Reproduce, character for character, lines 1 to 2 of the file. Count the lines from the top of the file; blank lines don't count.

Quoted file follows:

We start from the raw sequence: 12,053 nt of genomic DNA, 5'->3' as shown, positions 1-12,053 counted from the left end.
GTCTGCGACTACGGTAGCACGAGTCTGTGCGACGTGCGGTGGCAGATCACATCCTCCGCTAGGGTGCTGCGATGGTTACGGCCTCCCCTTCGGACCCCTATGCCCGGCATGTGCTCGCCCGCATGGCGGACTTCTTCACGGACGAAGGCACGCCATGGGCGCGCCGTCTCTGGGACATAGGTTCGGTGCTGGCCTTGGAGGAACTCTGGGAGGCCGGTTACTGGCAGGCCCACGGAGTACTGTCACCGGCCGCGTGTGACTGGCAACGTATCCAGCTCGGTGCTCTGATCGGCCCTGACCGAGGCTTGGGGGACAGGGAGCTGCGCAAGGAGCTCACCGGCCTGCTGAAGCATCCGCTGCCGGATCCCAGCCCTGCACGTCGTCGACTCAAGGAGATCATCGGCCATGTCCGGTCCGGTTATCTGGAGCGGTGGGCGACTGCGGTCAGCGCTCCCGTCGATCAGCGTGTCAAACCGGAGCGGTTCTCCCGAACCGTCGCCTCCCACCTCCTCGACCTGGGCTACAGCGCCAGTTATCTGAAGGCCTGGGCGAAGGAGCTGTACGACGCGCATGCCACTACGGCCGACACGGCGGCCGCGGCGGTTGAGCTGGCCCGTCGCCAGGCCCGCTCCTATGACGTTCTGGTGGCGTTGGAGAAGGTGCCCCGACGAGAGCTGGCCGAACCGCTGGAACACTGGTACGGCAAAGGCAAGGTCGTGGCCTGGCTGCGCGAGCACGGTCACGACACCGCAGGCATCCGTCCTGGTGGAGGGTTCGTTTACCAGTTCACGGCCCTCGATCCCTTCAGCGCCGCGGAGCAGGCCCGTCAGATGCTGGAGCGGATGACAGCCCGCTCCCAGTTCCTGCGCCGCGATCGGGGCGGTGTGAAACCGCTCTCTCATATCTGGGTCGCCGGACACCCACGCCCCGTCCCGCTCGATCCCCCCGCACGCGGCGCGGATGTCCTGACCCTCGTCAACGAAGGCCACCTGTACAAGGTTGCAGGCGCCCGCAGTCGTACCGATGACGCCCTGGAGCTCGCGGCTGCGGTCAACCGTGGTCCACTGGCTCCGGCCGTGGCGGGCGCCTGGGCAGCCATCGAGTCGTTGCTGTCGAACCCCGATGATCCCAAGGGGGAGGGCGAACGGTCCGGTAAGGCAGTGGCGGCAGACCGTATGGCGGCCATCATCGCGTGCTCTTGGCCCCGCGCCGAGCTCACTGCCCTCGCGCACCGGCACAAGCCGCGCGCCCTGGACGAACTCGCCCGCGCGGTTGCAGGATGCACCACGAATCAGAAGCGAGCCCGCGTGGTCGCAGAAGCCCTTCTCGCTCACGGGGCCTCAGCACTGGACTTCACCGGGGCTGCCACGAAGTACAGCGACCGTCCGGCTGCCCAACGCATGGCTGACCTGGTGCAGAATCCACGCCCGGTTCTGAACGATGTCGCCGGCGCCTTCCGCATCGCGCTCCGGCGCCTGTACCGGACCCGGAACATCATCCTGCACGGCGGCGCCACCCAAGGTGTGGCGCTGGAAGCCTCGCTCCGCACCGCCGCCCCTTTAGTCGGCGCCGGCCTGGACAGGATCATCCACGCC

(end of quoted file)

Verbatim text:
We start from the raw sequence: 12,053 nt of genomic DNA, 5'->3' as shown, positions 1-12,053 counted from the left end.
GTCTGCGACTACGGTAGCACGAGTCTGTGCGACGTGCGGTGGCAGATCACATCCTCCGCTAGGGTGCTGCGATGGTTACGGCCTCCCCTTCGGACCCCTATGCCCGGCATGTGCTCGCCCGCATGGCGGACTTCTTCACGGACGAAGGCACGCCATGGGCGCGCCGTCTCTGGGACATAGGTTCGGTGCTGGCCTTGGAGGAACTCTGGGAGGCCGGTTACTGGCAGGCCCACGGAGTACTGTCACCGGCCGCGTGTGACTGGCAACGTATCCAGCTCGGTGCTCTGATCGGCCCTGACCGAGGCTTGGGGGACAGGGAGCTGCGCAAGGAGCTCACCGGCCTGCTGAAGCATCCGCTGCCGGATCCCAGCCCTGCACGTCGTCGACTCAAGGAGATCATCGGCCATGTCCGGTCCGGTTATCTGGAGCGGTGGGCGACTGCGGTCAGCGCTCCCGTCGATCAGCGTGTCAAACCGGAGCGGTTCTCCCGAACCGTCGCCTCCCACCTCCTCGACCTGGGCTACAGCGCCAGTTATCTGAAGGCCTGGGCGAAGGAGCTGTACGACGCGCATGCCACTACGGCCGACACGGCGGCCGCGGCGGTTGAGCTGGCCCGTCGCCAGGCCCGCTCCTATGACGTTCTGGTGGCGTTGGAGAAGGTGCCCCGACGAGAGCTGGCCGAACCGCTGGAACACTGGTACGGCAAAGGCAAGGTCGTGGCCTGGCTGCGCGAGCACGGTCACGACACCGCAGGCATCCGTCCTGGTGGAGGGTTCGTTTACCAGTTCACGGCCCTCGATCCCTTCAGCGCCGCGGAGCAGGCCCGTCAGATGCTGGAGCGGATGACAGCCCGCTCCCAGTTCCTGCGCCGCGATCGGGGCGGTGTGAAACCGCTCTCTCATATCTGGGTCGCCGGACACCCACGCCCCGTCCCGCTCGATCCCCCCGCACGCGGCGCGGATGTCCTGACCCTCGTCAACGAAGGCCACCTGTACAAGGTTGCAGGCGCCCGCAGTCGTACCGATGACGCCCTGGAGCTCGCGGCTGCGGTCAACCGTGGTCCACTGGCTCCGGCCGTGGCGGGCGCCTGGGCAGCCATCGAGTCGTTGCTGTCGAACCCCGATGATCCCAAGGGGGAGGGCGAACGGTCCGGTAAGGCAGTGGCGGCAGACCGTATGGCGGCCATCATCGCGTGCTCTTGGCCCCGCGCCGAGCTCACTGCCCTCGCGCACCGGCACAAGCCGCGCGCCCTGGACGAACTCGCCCGCGCGGTTGCAGGATGCACCACGAATCAGAAGCGAGCCCGCGTGGTCGCAGAAGCCCTTCTCGCTCACGGGGCCTCAGCACTGGACTTCACCGGGGCTGCCACGAAGTACAGCGACCGTCCGGCTGCCCAACGCATGGCTGACCTGGTGCAGAATCCACGCCCGGTTCTGAACGATGTCGCCGGCGCCTTCCGCATCGCGCTCCGGCGCCTGTACCGGACCCGGAACATCATCCTGCACGGCGGCGCCACCCAAGGTGTGGCGCTGGAAGCCTCGCTCCGCACCGCCGCCCCTTTAGTCGGCGCCGGCCTGGACAGGATCATCCACGCC